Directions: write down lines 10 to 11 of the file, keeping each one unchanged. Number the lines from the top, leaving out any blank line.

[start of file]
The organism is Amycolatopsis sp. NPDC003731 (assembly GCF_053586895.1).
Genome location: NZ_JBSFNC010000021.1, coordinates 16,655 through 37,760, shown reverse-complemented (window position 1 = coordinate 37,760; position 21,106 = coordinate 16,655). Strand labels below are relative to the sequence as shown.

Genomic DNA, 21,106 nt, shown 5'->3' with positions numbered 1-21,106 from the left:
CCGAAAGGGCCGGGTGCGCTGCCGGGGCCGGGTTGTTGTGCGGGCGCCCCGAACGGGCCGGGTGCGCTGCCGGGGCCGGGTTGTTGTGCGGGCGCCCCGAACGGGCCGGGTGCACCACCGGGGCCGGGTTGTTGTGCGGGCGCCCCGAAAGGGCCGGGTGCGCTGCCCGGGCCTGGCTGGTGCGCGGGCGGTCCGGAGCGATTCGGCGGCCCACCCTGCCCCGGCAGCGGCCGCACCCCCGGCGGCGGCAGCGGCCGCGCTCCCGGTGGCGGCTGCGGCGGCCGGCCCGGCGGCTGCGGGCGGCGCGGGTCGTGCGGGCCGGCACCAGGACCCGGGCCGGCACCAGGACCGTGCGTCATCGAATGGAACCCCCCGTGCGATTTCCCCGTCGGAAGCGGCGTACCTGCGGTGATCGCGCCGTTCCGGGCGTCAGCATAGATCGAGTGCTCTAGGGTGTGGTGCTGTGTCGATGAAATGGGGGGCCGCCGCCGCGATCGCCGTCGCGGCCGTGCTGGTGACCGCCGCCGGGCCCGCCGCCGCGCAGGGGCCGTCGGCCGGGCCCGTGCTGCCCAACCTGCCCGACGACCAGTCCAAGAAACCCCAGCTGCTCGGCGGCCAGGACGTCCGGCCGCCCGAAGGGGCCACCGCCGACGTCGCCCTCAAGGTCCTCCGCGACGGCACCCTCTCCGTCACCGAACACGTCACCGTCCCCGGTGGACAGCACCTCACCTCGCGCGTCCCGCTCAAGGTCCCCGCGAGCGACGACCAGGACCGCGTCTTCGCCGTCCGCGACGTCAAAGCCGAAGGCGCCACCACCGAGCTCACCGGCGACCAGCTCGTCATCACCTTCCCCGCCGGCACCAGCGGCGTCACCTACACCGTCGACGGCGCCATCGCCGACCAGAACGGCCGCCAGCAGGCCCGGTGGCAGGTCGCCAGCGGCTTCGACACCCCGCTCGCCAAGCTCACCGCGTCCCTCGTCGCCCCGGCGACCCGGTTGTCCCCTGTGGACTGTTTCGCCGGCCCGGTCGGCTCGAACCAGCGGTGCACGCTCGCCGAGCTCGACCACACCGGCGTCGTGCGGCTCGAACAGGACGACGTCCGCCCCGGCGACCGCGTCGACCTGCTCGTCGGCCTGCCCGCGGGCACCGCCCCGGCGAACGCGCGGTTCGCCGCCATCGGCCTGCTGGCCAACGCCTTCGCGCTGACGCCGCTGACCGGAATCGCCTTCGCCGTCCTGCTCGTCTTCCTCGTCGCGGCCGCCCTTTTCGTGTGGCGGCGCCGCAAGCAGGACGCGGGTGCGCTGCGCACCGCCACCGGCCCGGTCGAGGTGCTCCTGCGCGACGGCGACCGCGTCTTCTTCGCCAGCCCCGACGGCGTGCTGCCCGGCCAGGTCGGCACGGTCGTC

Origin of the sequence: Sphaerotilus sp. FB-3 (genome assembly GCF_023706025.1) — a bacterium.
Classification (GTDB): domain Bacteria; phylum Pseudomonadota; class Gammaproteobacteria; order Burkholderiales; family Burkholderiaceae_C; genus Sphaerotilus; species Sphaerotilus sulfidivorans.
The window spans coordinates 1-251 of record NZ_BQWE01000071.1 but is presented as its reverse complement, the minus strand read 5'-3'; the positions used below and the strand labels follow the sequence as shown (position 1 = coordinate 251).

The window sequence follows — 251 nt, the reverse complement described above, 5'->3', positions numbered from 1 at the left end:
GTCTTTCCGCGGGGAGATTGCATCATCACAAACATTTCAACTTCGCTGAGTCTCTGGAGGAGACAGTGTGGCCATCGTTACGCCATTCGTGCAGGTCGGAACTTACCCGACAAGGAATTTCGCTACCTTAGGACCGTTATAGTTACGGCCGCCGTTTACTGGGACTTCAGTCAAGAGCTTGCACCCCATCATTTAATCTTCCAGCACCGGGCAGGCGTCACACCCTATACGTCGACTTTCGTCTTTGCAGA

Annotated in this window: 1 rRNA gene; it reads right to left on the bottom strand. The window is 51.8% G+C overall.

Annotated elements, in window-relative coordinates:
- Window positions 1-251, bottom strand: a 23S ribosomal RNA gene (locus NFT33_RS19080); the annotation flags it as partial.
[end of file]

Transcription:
Annotated in this window: 1 rRNA gene; it reads right to left on the bottom strand. The window is 51.8% G+C overall.

Annotated elements, in window-relative coordinates: